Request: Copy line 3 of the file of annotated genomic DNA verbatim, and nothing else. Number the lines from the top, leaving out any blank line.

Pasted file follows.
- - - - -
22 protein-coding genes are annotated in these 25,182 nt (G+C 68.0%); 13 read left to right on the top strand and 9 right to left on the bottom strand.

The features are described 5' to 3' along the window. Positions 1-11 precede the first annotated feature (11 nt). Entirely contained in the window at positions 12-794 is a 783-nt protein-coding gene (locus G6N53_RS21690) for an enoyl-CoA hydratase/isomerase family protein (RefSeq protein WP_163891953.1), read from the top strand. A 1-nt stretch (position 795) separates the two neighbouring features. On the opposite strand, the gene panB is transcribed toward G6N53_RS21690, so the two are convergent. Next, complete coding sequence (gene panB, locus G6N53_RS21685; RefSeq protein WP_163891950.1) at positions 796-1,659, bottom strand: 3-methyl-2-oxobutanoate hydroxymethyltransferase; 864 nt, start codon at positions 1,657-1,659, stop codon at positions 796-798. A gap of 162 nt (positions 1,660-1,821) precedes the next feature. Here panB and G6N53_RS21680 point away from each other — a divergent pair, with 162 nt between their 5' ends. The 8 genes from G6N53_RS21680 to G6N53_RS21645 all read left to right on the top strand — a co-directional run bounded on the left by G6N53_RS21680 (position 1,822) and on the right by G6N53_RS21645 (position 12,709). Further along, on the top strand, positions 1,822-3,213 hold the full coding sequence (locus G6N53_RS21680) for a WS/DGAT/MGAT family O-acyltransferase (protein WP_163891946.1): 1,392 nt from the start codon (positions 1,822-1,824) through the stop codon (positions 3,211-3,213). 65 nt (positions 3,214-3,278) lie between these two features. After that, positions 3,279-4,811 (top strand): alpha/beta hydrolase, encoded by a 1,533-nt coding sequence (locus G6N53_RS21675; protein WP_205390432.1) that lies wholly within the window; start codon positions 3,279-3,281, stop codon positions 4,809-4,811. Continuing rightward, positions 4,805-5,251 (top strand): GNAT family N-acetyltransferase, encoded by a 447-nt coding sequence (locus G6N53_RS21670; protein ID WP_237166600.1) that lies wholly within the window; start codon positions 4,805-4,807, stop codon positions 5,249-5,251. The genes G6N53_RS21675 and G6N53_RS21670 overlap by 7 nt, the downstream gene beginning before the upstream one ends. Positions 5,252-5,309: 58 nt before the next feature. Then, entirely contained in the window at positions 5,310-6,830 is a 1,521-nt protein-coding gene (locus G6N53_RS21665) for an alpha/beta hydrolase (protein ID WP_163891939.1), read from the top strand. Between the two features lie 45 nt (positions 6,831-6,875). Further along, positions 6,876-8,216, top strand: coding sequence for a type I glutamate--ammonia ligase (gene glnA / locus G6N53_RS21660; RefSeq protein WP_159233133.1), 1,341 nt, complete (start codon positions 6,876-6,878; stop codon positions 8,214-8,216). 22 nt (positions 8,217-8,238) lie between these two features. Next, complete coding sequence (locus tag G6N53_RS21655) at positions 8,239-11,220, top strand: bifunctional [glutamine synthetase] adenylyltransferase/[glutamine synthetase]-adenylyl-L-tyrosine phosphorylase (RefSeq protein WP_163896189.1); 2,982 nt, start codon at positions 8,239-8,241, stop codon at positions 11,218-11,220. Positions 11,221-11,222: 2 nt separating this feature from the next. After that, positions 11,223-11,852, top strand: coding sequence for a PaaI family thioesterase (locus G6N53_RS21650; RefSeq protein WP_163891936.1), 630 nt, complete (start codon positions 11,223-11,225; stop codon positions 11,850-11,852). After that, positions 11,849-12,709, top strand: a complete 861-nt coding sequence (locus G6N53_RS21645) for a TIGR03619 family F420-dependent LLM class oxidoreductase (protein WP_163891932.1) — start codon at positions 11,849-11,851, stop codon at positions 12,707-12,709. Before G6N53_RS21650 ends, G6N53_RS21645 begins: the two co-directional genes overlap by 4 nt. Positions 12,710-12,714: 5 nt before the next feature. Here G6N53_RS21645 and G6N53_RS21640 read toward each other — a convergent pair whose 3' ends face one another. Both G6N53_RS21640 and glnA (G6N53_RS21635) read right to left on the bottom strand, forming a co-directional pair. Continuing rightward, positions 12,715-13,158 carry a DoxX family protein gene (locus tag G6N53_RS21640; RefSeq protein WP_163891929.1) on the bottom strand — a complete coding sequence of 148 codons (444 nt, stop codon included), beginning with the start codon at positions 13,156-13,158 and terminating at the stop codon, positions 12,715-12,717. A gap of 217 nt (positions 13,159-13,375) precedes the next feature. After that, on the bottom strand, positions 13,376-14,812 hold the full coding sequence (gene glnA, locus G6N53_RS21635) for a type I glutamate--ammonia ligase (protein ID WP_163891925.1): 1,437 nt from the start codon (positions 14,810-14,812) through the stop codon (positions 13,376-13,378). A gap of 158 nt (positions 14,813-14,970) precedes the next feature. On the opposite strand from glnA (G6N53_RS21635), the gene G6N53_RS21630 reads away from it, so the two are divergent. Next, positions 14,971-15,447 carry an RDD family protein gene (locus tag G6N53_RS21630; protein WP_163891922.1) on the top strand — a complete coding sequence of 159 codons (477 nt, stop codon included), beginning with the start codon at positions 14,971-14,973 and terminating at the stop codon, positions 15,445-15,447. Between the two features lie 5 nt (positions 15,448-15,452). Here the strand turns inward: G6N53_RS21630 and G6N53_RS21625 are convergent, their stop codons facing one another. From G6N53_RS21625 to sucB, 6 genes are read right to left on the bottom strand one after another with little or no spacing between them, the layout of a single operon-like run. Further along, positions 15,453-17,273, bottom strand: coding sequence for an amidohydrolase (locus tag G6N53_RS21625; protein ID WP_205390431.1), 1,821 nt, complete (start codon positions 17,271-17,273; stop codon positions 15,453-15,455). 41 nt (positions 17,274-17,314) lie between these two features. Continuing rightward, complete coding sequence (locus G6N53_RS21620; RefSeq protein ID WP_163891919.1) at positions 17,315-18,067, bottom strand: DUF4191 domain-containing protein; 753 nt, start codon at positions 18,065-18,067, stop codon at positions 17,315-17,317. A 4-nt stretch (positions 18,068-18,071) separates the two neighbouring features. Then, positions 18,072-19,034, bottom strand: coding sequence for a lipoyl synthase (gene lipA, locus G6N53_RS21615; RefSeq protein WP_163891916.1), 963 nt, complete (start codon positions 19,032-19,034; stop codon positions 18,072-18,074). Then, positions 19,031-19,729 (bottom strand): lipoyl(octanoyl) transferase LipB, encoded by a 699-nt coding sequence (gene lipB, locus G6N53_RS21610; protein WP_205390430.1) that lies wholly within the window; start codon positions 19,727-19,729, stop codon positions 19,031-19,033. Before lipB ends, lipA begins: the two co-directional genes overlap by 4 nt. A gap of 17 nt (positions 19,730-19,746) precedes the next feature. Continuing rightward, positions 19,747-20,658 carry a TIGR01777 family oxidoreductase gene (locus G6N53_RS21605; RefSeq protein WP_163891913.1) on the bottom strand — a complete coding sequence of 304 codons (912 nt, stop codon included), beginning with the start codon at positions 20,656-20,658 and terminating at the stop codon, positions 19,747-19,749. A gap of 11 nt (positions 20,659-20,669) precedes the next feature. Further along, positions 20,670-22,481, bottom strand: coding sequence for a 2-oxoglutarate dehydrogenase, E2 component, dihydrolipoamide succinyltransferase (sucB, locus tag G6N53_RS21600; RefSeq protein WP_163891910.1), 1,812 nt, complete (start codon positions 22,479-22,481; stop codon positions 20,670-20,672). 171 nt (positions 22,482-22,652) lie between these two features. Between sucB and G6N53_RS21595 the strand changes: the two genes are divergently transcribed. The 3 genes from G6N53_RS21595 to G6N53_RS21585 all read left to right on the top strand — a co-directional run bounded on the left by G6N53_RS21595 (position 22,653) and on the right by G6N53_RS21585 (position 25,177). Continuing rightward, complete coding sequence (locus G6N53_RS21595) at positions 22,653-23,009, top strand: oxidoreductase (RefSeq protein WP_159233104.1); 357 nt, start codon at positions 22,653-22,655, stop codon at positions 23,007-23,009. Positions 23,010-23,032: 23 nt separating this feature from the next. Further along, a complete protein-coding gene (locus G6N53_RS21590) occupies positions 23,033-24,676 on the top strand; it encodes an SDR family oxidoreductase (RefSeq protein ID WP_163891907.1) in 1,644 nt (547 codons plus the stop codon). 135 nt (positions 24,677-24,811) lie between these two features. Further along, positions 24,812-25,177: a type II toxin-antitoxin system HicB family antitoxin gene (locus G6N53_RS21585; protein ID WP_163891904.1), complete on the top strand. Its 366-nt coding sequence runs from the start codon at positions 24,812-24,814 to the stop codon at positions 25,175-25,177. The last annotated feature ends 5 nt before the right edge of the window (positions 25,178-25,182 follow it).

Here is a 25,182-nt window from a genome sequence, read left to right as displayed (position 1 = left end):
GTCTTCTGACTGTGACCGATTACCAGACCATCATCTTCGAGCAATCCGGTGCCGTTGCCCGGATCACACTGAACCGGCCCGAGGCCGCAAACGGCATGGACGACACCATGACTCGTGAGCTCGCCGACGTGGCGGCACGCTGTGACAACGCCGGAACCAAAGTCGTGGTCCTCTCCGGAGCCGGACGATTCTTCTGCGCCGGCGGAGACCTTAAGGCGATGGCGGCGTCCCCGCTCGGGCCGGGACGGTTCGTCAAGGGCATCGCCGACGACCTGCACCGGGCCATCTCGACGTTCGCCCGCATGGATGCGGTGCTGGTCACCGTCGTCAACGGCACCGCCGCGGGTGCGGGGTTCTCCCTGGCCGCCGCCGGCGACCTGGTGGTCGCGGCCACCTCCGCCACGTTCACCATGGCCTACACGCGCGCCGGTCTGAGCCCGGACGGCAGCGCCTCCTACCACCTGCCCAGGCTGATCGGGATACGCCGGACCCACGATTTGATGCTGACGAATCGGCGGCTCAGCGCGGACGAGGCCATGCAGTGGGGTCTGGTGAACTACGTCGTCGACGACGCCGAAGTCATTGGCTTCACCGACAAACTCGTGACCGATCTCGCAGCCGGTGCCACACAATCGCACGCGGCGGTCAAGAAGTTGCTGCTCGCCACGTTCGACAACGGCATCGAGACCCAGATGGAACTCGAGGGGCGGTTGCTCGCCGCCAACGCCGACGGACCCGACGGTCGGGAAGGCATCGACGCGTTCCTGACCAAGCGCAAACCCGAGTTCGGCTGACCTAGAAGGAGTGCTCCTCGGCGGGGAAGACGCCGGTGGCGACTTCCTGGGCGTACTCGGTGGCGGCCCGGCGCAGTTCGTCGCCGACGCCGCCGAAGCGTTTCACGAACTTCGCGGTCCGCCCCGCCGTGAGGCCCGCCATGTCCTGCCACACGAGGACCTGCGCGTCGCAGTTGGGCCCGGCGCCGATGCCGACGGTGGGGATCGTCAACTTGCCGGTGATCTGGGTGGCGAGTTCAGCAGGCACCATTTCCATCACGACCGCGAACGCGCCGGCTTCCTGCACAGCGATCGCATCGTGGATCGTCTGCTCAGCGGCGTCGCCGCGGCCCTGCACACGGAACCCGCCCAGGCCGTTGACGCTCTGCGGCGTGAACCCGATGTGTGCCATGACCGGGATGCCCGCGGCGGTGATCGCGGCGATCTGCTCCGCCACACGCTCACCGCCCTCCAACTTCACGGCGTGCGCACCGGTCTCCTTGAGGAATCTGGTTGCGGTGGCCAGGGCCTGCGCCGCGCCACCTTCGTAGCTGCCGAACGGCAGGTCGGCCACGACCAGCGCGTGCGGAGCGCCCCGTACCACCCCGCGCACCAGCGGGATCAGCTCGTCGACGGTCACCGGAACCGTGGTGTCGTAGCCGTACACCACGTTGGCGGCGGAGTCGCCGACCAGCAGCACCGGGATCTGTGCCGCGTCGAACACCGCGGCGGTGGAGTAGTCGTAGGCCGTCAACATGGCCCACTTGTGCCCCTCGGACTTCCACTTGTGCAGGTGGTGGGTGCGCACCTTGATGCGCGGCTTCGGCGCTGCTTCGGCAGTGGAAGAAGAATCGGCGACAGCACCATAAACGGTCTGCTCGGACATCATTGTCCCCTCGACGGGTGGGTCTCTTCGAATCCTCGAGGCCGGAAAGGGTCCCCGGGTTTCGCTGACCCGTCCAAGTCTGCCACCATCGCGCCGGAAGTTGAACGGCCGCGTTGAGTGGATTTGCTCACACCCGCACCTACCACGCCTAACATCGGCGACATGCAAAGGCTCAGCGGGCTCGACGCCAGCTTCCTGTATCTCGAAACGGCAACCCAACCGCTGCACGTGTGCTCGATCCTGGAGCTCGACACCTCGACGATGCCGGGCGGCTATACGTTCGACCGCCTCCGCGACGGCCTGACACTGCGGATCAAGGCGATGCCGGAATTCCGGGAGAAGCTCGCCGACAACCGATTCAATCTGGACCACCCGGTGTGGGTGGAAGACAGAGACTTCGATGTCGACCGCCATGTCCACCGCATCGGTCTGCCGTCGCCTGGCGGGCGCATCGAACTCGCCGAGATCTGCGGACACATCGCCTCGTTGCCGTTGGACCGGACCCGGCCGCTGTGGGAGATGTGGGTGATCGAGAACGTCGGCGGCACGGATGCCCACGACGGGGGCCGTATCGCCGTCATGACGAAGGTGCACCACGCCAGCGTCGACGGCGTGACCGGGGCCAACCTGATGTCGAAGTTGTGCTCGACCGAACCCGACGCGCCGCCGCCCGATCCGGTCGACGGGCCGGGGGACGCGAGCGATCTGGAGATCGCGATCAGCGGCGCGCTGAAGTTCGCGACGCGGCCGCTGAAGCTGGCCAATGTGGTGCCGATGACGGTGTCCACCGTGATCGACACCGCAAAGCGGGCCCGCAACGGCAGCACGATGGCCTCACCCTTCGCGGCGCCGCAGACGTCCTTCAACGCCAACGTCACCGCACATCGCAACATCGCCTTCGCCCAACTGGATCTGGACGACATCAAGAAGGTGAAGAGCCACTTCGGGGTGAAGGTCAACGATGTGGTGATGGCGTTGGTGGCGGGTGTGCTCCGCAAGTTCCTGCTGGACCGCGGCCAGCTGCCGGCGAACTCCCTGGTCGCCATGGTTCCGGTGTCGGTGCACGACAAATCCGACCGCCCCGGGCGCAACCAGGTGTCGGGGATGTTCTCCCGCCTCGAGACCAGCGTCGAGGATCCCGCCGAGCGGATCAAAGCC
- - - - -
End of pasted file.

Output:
Here is a 25,182-nt window from a genome sequence, read left to right as displayed (position 1 = left end):